Alaska Air Group turned a narrow profit in the third quarter, reporting income of $40 million for the three months ending 30 September.
The parent company of Alaska Airlines and Horizon Air reports revenue of $2.8 billion – more than in any quarter in company history –“despite the impact of exceptionally high fuel prices and multiple new labour contracts”, chief executive Ben Minicucci said during a 20 October conference call.
Passenger load factors exceeded 2019 levels every month of the quarter, the company says. Unit revenue (measured in revenue per seat per mile) jumped 27% over the same quarter in 2019, “which we believe was the best in the industry and underscores that our commercial initiatives are delivering”, Minicucci says.
“We ran an industry-leading operation with completion rates over 99% every month,” he says. “We set a new revenue record, and our double-digit pretax margin will likely lead the industry. Alaska and Horizon also ratified three major labour deals. This is a strong foundation that we look forward to building on in 2023.”
Amid the industrywide pilot shortage, Alaska recently “became the first major airline to reach a deal with its mainline pilot group”, Minicucci adds.
On 17 October, 3,300 Alaska Airlines pilots represented by the Air Line Pilots Association, International (ALPA) voted in favour of a new three-year contract that includes wage increases of up 23%, depending on length of service.
Additionally, more than 700 Horizon pilots represented by the International Brotherhood of Teamsters secured higher pay with a new contract effective 16 October. In August, nearly 5,700 Alaska employees represented by the International Association of Machinists and Aerospace Workers agreed to a two-year contract extension.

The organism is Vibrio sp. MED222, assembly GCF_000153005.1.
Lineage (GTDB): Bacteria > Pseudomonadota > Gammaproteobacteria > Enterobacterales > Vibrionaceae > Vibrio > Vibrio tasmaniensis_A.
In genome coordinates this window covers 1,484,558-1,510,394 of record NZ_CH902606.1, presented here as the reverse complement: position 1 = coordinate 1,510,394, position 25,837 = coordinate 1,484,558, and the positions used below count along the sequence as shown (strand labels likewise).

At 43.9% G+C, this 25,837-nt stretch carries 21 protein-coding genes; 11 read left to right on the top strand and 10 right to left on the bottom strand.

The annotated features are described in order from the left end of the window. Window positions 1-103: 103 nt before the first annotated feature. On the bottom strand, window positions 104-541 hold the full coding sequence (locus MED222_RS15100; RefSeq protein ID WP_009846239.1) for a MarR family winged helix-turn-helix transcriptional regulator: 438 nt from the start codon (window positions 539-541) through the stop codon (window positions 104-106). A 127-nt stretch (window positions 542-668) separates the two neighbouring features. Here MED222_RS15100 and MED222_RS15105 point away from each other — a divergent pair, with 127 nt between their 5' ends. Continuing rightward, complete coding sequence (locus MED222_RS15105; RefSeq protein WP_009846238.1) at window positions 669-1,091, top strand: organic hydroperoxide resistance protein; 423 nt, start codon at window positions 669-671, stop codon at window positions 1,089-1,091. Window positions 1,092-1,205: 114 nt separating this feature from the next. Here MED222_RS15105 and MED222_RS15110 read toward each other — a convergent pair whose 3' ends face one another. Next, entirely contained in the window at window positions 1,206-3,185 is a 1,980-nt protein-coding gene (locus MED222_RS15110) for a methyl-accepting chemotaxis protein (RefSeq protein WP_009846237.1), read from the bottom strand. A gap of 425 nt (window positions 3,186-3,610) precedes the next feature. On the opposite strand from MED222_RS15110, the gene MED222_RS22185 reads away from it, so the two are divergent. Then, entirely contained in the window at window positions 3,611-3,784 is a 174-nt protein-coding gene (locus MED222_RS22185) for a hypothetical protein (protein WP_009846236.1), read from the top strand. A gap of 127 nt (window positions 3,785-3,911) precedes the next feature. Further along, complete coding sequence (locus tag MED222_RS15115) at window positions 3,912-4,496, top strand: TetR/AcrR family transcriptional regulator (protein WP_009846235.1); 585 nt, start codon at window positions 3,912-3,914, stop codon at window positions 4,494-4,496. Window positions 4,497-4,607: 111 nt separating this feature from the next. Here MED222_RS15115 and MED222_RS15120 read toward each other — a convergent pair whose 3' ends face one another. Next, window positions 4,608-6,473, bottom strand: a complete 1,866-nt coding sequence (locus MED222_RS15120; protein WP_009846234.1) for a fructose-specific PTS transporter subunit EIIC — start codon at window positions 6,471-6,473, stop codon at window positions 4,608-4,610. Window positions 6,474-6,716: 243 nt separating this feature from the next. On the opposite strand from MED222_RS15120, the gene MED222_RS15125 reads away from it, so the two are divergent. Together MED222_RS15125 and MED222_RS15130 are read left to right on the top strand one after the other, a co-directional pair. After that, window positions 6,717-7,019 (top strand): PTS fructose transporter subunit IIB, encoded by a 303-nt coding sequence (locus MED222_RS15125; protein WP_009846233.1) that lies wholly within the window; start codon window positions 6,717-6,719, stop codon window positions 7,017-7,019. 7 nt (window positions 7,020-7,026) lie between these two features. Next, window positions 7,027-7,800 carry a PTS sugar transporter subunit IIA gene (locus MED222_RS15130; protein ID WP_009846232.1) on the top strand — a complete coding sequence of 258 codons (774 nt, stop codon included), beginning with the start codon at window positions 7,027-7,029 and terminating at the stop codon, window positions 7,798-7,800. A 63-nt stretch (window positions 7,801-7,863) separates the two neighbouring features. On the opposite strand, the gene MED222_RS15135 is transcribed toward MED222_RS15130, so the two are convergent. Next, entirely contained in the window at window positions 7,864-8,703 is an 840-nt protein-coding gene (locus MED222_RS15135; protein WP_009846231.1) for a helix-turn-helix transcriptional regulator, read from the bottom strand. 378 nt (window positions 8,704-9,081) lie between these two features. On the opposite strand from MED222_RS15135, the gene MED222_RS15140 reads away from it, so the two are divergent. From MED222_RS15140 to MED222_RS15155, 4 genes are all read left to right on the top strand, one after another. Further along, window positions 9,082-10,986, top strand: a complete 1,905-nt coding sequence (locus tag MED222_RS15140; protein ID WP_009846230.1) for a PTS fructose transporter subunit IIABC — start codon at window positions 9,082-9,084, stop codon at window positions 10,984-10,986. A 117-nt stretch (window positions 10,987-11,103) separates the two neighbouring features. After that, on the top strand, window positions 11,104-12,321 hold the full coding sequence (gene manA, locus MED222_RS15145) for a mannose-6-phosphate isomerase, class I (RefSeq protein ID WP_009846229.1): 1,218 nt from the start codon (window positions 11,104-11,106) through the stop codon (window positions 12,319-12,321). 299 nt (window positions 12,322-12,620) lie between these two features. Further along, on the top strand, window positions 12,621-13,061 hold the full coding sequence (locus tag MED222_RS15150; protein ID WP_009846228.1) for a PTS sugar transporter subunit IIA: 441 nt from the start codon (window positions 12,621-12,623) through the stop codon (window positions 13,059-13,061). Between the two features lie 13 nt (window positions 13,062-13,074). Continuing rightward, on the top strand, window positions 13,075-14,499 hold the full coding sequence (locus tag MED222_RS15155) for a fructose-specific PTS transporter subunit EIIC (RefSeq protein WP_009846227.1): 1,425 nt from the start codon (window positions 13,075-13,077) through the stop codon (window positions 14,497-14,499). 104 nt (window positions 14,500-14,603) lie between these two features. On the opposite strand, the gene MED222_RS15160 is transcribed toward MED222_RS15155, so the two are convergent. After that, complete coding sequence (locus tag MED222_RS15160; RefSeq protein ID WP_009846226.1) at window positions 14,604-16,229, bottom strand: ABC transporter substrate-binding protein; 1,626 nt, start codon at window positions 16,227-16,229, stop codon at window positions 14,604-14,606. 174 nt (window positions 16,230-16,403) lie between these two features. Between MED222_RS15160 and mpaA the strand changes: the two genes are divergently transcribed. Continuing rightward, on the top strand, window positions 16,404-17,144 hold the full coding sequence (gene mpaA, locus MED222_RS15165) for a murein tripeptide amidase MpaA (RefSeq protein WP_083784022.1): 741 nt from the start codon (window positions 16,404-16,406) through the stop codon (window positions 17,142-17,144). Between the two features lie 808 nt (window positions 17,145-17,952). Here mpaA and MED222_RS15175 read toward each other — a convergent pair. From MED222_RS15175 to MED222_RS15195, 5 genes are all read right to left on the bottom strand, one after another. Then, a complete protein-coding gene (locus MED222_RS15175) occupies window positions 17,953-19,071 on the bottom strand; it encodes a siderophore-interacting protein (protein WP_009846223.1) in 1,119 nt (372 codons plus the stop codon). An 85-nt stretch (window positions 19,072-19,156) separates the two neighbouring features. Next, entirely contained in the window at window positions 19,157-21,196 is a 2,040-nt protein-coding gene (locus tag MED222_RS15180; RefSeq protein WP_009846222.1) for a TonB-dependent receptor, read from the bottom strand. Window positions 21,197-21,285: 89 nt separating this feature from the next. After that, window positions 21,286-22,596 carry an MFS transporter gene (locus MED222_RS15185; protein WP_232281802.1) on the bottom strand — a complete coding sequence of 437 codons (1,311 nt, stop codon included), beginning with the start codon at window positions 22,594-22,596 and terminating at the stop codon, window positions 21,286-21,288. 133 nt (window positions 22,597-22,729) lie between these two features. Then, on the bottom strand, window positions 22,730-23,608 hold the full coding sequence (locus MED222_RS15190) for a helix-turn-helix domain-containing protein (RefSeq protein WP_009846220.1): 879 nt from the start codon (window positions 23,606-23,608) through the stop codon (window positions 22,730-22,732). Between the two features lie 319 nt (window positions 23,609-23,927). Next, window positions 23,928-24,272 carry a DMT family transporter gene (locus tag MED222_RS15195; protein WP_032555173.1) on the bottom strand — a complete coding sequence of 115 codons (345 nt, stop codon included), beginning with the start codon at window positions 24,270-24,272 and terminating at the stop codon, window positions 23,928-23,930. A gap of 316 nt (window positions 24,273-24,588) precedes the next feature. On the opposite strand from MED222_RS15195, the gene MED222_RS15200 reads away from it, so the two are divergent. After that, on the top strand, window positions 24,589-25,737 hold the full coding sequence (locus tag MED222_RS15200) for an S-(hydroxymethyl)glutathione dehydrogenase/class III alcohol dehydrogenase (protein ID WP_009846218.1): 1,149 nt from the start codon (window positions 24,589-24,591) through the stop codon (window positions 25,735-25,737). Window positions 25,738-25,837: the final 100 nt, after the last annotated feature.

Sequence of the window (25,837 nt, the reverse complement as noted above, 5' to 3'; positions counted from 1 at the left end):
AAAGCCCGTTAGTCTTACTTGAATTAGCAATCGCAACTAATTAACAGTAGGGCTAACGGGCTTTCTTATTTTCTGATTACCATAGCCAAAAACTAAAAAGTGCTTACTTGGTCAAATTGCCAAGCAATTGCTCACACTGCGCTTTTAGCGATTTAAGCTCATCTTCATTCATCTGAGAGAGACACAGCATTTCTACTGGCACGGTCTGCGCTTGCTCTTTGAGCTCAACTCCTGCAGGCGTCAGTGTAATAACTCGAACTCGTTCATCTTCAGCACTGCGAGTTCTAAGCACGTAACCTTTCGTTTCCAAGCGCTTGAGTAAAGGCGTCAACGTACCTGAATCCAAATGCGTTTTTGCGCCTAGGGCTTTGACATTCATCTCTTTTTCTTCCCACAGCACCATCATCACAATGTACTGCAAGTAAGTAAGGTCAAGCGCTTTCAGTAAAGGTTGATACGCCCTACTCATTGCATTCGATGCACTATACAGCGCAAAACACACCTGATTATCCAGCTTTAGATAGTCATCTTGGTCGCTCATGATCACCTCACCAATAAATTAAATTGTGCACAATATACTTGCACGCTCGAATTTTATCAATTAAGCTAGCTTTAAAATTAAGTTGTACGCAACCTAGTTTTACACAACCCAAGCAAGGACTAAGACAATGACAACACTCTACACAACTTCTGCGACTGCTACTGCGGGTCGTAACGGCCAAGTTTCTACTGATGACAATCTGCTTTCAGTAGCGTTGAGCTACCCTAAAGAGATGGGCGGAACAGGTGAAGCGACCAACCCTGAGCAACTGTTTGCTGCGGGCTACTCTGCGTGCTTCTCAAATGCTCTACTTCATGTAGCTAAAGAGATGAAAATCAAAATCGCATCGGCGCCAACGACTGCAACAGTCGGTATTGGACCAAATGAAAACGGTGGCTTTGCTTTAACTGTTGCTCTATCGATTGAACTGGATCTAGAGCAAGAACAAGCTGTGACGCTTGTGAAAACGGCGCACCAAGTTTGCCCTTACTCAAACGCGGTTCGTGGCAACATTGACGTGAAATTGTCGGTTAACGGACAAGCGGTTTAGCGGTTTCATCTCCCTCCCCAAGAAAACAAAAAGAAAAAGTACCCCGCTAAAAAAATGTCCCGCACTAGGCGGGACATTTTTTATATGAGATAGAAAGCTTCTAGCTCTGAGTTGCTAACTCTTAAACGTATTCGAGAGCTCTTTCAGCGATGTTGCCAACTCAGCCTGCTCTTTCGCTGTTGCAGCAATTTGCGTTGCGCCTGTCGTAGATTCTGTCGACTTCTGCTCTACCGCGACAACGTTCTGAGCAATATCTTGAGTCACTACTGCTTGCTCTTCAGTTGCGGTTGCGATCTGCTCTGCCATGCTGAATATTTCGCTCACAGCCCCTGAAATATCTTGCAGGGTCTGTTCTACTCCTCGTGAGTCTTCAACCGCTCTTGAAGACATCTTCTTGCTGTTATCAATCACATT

The new labour agreements added $35 million in costs “that were not in our original guidance”, chief financial officer Shane Tackett says.
Minicucci sees “early indications” the contracts will help Alaska attract and retain pilots. The company estimates needing to hire 500 new pilots annually through 2025.
On balance, Alaska held $3.2 billion in unrestricted cash and marketable securities as of 30 September, “providing us two times the cash we need to run our business and ample funds to pay for our Boeing aircraft deliveries over the next year”, Tackett says.
During the third quarter, Alaska received five Boeing 737 Max 9s, expanding its fleet of the aircraft to 33. It also retired six Airbus A320s and nine De Havilland Canada Dash 8-400s.
By the end of January 2023, Alaska Group plans to retire all 23 remaining A320s and its last 22 Dash 8-400s, it says.
Looking ahead to the fourth quarter, Alaska anticipates revenue will be 12-15% higher than in the comparable 2019 period, despite the expectation that passenger capacity will be significantly lower.